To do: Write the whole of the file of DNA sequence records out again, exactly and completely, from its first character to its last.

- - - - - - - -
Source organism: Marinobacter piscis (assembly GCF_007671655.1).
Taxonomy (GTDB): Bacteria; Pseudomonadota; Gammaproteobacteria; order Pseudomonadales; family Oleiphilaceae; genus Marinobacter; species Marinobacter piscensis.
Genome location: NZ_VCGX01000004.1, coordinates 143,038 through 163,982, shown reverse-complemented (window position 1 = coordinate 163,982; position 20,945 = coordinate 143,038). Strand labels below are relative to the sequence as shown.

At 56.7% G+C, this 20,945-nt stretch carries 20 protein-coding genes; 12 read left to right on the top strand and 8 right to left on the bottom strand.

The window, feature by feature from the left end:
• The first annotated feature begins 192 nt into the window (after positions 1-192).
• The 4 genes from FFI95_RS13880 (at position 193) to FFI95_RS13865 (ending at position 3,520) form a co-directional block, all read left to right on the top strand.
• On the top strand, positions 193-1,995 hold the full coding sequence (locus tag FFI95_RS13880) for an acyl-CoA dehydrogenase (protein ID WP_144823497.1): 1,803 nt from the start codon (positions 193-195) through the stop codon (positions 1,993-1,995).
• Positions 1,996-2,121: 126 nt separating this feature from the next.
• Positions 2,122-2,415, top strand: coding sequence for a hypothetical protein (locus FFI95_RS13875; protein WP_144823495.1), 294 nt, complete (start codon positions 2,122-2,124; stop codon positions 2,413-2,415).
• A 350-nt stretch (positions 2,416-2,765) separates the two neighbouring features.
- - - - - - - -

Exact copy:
Source organism: Marinobacter piscis (assembly GCF_007671655.1).
Taxonomy (GTDB): Bacteria; Pseudomonadota; Gammaproteobacteria; order Pseudomonadales; family Oleiphilaceae; genus Marinobacter; species Marinobacter piscensis.
Genome location: NZ_VCGX01000004.1, coordinates 143,038 through 163,982, shown reverse-complemented (window position 1 = coordinate 163,982; position 20,945 = coordinate 143,038). Strand labels below are relative to the sequence as shown.

At 56.7% G+C, this 20,945-nt stretch carries 20 protein-coding genes; 12 read left to right on the top strand and 8 right to left on the bottom strand.

The window, feature by feature from the left end:
• The first annotated feature begins 192 nt into the window (after positions 1-192).
• The 4 genes from FFI95_RS13880 (at position 193) to FFI95_RS13865 (ending at position 3,520) form a co-directional block, all read left to right on the top strand.
• On the top strand, positions 193-1,995 hold the full coding sequence (locus tag FFI95_RS13880) for an acyl-CoA dehydrogenase (protein ID WP_144823497.1): 1,803 nt from the start codon (positions 193-195) through the stop codon (positions 1,993-1,995).
• Positions 1,996-2,121: 126 nt separating this feature from the next.
• Positions 2,122-2,415, top strand: coding sequence for a hypothetical protein (locus FFI95_RS13875; protein WP_144823495.1), 294 nt, complete (start codon positions 2,122-2,124; stop codon positions 2,413-2,415).
• A 350-nt stretch (positions 2,416-2,765) separates the two neighbouring features.